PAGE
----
As the U.S. was immersed in WW II, there was an urgent need for computing power. Engineers were busy building computers using electro-static storage tubes and vacuum-tube technology, equivalent to modern silicon memory chips. Suddenly the effort involved for a human to calculate ammunition trajectories could be done within minutes, instead of hundreds of hours.
These hand-built, room-size, machines also fostered next-generation nuclear weapons, and led to development of the Internet, the microprocessor and multiple-warhead ICBMs. Soon, the ENIAC computer, occupying a 33 by 55 foot room, built with 500,000 hand-soldered joints, had the power of twenty human processors, and remained in use until 1955.
The work of John Von Neumann and Alan Turing gave birth to software and established principles that would guide the future of computers.
As Alan Turing enters the story, he says goodbye to his family and sails in steerage from London to New York in 1936, heading for Princeton to work with Von Neumann. He carried with him a heavy brass sextant and soon after arrival delivered his 35-page paper, “On Computable Numbers,” said to symbolize the powers of digital machines. The men worked together for two years while Turing completed a fellowship. His paper described a Universal Machine, able to compute any computable number.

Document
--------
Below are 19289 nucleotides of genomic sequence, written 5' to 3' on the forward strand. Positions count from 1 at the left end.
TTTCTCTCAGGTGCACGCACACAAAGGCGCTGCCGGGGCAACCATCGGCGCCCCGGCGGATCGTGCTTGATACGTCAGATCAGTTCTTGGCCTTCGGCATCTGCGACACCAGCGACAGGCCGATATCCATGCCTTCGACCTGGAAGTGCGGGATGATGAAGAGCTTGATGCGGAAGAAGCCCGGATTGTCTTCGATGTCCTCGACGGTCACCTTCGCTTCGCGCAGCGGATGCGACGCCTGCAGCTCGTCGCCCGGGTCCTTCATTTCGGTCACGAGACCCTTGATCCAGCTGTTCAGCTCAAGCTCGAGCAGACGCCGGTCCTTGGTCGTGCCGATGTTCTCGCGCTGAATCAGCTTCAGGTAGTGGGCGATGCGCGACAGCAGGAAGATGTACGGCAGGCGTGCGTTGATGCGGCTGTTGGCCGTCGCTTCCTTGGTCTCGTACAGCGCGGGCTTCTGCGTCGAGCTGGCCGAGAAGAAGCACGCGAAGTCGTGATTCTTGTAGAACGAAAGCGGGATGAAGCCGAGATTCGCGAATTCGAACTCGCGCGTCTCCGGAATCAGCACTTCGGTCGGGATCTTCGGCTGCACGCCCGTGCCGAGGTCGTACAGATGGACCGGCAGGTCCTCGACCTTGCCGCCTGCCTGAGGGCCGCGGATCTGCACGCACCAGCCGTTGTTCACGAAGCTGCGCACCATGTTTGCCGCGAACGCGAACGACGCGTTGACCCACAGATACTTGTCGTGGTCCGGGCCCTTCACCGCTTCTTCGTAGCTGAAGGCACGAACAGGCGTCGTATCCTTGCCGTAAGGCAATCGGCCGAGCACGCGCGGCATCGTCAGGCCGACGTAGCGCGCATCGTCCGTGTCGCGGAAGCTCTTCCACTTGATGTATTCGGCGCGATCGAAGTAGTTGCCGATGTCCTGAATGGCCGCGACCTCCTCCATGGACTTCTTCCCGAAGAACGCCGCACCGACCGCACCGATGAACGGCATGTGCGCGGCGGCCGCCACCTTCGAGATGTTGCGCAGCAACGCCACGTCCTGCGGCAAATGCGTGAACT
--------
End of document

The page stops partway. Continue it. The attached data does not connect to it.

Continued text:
Turing’s Cathedral should be required reading for today’s techies, who will delight in every new development along the way, including a high-speed wire drive, coiled via bicycle wheels, running at 90,000 bits per second. A memorable forerunner to the tape cartridges and removable drives that came along in the late 20th century, indeed. As we know today, technology also brought about the ability to conduct computer-assisted weather forecasting, Monte Carlo simulation statistics, and grew exponentially to include many thousands of innovations.
The history of computers and statistics is part of the history of the U.S., WW II, immigration, university life, weather, Los Alamos, and beautiful story telling. Through a well-told story and rare photos, Dyson’s book is both a history lesson and a tribute to the pioneers of technology who changed the world.